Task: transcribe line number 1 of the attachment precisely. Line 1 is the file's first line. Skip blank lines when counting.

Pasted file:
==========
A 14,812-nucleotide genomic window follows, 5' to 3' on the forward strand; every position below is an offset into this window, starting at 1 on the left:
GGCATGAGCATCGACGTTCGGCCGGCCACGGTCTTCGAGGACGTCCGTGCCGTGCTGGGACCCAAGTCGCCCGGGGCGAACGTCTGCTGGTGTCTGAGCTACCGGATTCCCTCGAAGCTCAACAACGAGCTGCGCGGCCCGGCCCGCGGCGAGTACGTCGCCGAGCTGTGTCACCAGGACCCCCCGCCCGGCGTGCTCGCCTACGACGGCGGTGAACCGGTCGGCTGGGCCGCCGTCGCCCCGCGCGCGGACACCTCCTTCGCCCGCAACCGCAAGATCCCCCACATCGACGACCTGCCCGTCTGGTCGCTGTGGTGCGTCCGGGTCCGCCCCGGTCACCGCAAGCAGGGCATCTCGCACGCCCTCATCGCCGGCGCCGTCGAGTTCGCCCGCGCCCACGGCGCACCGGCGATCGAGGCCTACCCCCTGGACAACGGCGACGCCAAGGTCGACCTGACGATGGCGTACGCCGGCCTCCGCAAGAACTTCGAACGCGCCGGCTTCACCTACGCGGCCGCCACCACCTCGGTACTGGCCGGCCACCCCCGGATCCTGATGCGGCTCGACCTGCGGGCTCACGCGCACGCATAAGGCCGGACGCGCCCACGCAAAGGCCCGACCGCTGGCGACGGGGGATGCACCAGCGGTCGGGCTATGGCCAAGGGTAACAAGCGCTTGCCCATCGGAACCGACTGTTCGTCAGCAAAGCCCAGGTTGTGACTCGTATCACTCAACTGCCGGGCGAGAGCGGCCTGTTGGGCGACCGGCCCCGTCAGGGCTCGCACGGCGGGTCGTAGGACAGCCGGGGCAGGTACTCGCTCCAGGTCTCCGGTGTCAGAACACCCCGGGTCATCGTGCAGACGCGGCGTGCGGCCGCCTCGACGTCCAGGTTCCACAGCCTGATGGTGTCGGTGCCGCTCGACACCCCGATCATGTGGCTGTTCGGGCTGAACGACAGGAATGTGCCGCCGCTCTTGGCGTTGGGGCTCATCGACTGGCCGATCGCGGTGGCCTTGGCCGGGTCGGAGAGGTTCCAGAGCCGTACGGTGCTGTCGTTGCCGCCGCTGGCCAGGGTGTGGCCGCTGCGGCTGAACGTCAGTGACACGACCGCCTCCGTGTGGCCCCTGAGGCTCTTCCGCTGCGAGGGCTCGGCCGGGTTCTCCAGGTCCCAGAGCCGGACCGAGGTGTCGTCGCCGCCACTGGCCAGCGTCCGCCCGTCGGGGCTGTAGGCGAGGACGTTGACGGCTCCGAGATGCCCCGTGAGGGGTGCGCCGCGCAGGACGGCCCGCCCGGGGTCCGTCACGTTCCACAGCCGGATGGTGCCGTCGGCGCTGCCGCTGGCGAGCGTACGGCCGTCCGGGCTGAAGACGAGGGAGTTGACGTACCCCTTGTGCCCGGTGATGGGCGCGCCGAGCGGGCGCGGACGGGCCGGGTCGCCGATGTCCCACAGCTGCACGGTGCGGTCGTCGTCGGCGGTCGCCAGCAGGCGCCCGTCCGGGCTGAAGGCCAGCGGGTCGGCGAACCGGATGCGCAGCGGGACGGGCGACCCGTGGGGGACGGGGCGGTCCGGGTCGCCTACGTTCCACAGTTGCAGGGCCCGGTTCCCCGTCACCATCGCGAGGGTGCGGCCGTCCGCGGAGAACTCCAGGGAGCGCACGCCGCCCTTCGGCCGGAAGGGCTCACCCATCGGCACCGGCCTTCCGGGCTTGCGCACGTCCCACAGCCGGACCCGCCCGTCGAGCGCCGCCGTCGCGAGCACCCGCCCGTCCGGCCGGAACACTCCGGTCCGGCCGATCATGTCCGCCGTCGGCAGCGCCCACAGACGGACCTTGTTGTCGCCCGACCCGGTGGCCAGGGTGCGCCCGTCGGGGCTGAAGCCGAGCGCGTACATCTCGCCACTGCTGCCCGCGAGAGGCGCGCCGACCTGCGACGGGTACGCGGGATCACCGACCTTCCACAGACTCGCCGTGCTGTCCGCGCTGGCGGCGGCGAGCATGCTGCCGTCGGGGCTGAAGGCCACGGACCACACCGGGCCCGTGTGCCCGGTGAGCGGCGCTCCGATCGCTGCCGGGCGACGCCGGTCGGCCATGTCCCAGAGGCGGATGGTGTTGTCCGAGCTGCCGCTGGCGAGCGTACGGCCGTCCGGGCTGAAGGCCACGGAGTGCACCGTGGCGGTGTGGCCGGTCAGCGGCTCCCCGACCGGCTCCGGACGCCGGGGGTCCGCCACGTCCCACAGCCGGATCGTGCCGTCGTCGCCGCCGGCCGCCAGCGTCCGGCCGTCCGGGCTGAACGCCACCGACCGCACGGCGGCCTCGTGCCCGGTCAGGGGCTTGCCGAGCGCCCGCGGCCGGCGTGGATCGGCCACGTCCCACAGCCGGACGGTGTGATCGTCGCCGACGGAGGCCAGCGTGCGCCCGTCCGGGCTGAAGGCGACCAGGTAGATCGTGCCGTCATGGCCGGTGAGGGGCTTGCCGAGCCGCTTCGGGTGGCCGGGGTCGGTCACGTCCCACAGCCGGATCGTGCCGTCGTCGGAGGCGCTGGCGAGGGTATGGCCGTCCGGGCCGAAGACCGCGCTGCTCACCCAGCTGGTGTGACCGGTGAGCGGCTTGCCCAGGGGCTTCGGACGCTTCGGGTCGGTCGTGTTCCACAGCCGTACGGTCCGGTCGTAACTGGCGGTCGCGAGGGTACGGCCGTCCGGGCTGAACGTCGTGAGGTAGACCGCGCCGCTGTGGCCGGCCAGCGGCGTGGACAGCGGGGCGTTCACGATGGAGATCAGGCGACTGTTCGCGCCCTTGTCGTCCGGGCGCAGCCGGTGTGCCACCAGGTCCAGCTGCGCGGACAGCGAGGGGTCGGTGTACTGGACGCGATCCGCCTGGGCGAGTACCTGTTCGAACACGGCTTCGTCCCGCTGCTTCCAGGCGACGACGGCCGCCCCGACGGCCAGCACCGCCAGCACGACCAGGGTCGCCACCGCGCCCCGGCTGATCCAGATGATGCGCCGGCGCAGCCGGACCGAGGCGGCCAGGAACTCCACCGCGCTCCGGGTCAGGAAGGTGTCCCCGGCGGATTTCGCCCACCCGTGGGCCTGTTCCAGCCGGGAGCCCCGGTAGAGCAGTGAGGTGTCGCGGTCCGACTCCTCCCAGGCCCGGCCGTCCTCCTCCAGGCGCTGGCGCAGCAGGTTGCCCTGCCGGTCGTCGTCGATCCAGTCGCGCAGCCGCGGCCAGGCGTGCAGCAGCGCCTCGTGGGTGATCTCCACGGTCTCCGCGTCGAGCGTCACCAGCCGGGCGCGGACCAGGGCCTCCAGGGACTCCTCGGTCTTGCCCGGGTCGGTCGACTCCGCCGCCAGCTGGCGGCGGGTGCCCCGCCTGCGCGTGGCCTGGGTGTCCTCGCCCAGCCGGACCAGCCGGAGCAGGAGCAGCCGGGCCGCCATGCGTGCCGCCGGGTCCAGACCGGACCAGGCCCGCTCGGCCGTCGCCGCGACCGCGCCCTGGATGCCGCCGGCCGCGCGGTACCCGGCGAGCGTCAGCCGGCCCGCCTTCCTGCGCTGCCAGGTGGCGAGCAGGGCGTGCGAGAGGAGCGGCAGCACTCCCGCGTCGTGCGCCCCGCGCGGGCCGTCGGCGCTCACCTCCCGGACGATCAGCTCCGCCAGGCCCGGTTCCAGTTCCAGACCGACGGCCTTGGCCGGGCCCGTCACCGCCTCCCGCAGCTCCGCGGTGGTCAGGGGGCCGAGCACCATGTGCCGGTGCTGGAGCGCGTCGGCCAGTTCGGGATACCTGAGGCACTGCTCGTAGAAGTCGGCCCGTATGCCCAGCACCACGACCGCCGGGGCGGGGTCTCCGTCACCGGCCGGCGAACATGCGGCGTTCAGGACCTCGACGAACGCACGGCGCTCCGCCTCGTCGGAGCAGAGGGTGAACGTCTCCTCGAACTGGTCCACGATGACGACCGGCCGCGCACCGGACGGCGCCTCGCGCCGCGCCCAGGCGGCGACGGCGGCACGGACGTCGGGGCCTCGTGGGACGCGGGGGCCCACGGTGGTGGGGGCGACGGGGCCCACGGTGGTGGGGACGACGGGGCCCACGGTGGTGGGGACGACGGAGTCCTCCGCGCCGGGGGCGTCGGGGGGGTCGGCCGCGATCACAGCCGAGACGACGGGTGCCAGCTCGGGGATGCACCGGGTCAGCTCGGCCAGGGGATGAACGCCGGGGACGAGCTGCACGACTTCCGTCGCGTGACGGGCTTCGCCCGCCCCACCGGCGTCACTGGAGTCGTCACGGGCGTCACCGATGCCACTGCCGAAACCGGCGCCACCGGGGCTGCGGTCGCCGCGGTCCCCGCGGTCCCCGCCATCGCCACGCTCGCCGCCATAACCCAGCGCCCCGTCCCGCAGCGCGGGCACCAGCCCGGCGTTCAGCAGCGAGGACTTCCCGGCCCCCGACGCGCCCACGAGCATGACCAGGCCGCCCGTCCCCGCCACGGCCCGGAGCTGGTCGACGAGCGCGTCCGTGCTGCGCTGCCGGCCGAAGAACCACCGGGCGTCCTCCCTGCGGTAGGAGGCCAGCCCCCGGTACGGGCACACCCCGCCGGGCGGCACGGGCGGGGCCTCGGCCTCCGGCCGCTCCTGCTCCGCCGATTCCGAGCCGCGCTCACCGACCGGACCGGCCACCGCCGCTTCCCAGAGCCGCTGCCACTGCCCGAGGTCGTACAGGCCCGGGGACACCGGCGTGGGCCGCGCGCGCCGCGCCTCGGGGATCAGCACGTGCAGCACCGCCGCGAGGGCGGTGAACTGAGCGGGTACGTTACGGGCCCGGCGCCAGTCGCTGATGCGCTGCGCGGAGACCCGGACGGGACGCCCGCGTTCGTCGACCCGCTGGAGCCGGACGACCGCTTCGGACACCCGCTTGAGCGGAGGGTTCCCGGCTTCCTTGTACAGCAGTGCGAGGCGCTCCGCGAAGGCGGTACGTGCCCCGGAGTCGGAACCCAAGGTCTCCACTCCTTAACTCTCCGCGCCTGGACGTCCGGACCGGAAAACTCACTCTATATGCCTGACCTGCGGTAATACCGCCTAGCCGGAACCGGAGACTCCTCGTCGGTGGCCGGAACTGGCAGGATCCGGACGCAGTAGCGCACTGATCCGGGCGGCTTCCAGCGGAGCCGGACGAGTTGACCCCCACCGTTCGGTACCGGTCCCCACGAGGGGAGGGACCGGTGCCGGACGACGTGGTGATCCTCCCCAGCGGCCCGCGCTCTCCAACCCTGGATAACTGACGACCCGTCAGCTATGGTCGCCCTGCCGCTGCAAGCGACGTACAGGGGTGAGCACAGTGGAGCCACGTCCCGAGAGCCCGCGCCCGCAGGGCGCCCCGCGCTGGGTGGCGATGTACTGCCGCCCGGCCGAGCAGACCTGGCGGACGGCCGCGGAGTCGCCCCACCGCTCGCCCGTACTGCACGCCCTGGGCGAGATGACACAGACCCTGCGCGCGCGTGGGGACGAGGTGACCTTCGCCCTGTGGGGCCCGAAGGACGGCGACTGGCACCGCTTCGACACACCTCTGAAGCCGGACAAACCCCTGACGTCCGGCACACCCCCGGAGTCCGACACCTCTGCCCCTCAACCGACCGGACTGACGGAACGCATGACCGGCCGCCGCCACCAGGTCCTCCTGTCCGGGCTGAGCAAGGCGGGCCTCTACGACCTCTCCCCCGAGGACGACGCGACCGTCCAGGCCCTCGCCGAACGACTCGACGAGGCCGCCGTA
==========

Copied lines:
A 14,812-nucleotide genomic window follows, 5' to 3' on the forward strand; every position below is an offset into this window, starting at 1 on the left: